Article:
A daily roundup of terrorism and security issues
The embattled prime minister denounced Iraq’s ethnic Kurdish president on state television late Sunday, accusing him of violating the constitution by not naming a prime minister. Mr. Maliki’s party narrowly won parliamentary elections in April, but the formation of a new government has stalled.
Shiite militias and security forces personally loyal to Maliki were positioned around the capital Sunday night, according to multiple press reports.
The actions are the clearest signals yet that Maliki has no intention of bending to domestic or international pressure to step down. The US and other foreign powers say a new unity government is crucial for stemming sectarian resentment and combatting the self-declared Islamic State and its allies.
"The government formation process is critical in terms of sustaining stability and claim in Iraq," US Secretary of State John Kerry told reporters on Monday, Reuters reports. "Our hope is that Mr. Maliki will not stir those waters."
Maliki’s speech Sunday came after President Fouad Masoum missed a deadline to appoint a new prime minister, prompting angry accusations from Maliki and concern from US officials. The Wall Street Journal reports:
U.S. officials said they were alarmed by Mr. Maliki's fiery speech Sunday and, in particular, his call for the Iraqi army to protect the country's constitution. Obama administration officials even made calls to Iraqi politicians because of concerns Mr. Maliki was moving against his political opponents, but found none of them had been detained or placed under house arrest.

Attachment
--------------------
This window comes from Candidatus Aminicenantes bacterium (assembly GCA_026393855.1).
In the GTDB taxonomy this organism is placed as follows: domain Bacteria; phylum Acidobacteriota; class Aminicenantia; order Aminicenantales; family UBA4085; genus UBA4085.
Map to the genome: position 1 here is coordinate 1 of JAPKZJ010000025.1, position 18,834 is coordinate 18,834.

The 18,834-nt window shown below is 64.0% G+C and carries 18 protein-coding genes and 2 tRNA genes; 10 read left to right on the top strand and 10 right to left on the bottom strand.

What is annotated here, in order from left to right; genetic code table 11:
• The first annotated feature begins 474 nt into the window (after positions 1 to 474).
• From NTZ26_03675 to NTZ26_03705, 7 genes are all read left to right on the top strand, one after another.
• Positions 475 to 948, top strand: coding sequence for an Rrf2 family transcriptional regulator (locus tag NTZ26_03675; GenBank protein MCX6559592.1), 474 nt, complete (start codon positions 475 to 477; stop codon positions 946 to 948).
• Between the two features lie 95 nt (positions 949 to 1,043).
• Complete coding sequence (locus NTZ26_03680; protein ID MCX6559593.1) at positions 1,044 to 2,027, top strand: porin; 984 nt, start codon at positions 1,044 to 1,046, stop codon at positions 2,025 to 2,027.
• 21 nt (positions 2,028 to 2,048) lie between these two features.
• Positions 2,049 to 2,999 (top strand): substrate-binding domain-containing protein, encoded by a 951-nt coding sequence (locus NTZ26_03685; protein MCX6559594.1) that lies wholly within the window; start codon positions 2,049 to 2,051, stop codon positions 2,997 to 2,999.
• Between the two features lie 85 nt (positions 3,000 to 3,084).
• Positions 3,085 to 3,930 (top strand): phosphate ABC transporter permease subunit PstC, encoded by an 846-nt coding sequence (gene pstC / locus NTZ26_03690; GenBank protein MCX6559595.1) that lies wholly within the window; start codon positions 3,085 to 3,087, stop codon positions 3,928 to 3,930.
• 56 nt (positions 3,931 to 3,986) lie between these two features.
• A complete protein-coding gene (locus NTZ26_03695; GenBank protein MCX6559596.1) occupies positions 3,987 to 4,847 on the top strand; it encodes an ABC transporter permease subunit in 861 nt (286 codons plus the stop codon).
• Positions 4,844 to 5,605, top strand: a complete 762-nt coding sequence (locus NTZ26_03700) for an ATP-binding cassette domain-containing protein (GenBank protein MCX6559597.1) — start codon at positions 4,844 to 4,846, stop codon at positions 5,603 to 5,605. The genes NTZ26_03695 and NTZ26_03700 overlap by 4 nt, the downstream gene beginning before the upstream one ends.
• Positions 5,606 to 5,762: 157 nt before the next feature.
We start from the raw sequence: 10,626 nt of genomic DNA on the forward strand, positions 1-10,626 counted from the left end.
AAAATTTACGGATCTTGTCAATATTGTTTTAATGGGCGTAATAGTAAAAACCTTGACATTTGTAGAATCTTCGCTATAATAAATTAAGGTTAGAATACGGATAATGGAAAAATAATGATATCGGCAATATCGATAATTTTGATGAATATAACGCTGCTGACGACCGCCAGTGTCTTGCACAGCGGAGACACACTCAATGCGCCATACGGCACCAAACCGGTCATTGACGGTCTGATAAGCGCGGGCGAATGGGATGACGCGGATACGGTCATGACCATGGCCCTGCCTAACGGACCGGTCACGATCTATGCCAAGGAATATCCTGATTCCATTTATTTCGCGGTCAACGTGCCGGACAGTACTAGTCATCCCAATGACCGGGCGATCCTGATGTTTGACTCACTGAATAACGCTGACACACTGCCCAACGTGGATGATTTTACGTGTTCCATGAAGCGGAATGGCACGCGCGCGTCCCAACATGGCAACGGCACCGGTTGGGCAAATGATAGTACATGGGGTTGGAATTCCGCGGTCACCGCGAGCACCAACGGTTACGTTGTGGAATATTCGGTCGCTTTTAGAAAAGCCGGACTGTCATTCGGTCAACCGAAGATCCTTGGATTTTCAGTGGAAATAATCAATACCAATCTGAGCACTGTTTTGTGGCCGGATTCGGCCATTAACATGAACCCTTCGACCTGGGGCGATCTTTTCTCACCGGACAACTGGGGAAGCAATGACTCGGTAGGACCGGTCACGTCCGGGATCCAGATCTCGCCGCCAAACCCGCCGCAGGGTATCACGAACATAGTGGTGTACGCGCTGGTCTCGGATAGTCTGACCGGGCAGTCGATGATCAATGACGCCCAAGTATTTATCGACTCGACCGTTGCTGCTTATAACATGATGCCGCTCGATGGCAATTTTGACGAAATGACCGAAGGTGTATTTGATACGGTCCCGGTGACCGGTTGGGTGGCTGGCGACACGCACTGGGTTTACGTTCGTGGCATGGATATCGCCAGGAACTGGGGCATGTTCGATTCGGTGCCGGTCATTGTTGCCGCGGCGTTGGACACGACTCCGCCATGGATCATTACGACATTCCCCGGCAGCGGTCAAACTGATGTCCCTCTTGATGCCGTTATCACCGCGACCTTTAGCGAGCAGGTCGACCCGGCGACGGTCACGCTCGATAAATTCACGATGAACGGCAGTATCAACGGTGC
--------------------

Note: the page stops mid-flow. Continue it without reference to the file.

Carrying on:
A senior Iraqi official told The New York Times that Maliki had placed tanks and loyal special forces units in the Green Zone of government buildings:
The official said Mr. Maliki had “gone out of his mind, and lives on a different planet — he doesn’t appreciate the mess he has created.” A Kurdish news agency reported that presidential guards were “on high alert to protect the presidential palace,” and the capital swirled with rumors about what might happen next.
In Washington late Sunday, a senior administration official said that the United States had not confirmed reports of abrupt military movements in Baghdad, including rumors that tanks had surrounded the presidential palace, but that it would monitor the situation closely.
An official at Iraq’s Ministry of the Interior told the Wall Street Journal that the extra security was in anticipation of a terrorist attack and was not related to politics.
Finding a replacement candidate for Maliki – a Shiite who promoted his ethnicity above the country’s Sunnis and Kurds – has proved difficult, Reuters notes:
Complicating efforts to propose a replacement from among fellow Shi'ites, who appear to have some support from both the country's leading cleric and from the Shi'ite establishment of neighbouring Iran, the country's highest court ruled that Maliki's State of Law bloc is the biggest in the new parliament.
That, a senior Iraqi official said, was "very problematic" for attempts to have President Masoud offer the premiership to an alternative candidate to Maliki - an alternative that one senior member of his party said had been close to being chosen.
On Sunday, the deputy speaker of Iraq's parliament Haider al-Abadi, a member of Maliki’s party, said in a tweet that a bloc of Shiite parties was close to choosing a new prime minister. Mr. Abadi’s name has been floated as a possible candidate, but critics accuse him, too, of sectarianism.
Maliki and his advisers fear they could be arrested or assassinated if they lose their grip on power, The Christian Science Monitor’s Baghdad correspondent reported Friday:
Although he has lost the backing of many of his former allies and is believed to be under pressure to step down by both the US and Iran, a former supporter, Maliki has refused to consider stepping aside or endorsing another candidate.
“Anyone who tells you there is another name besides al-Maliki is wrong,” says Hisham al-Suhail, a member of parliament from Maliki’s State of Law coalition.
According to a wide range of politicians, Maliki and his closest advisers believe they could be arrested or assassinated if he loses his position.